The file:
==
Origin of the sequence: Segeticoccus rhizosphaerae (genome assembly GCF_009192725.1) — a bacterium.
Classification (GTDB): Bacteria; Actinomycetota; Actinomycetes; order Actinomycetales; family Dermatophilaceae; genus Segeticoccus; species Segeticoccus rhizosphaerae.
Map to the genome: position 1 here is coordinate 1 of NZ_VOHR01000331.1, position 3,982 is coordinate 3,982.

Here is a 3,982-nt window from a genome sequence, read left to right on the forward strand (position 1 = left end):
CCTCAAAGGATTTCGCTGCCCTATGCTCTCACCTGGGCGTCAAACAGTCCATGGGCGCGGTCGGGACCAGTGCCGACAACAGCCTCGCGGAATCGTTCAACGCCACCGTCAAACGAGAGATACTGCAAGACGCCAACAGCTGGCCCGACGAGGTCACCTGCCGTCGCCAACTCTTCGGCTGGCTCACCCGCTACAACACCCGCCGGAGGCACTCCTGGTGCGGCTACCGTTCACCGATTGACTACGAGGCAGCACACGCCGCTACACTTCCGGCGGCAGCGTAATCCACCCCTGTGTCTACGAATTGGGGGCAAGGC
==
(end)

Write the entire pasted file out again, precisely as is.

Origin of the sequence: Segeticoccus rhizosphaerae (genome assembly GCF_009192725.1) — a bacterium.
Classification (GTDB): Bacteria; Actinomycetota; Actinomycetes; order Actinomycetales; family Dermatophilaceae; genus Segeticoccus; species Segeticoccus rhizosphaerae.
Map to the genome: position 1 here is coordinate 1 of NZ_VOHR01000331.1, position 3,982 is coordinate 3,982.

Here is a 3,982-nt window from a genome sequence, read left to right on the forward strand (position 1 = left end):
CCTCAAAGGATTTCGCTGCCCTATGCTCTCACCTGGGCGTCAAACAGTCCATGGGCGCGGTCGGGACCAGTGCCGACAACAGCCTCGCGGAATCGTTCAACGCCACCGTCAAACGAGAGATACTGCAAGACGCCAACAGCTGGCCCGACGAGGTCACCTGCCGTCGCCAACTCTTCGGCTGGCTCACCCGCTACAACACCCGCCGGAGGCACTCCTGGTGCGGCTACCGTTCACCGATTGACTACGAGGCAGCACACGCCGCTACACTTCCGGCGGCAGCGTAATCCACCCCTGTGTCTACGAATTGGGGGCAAGGC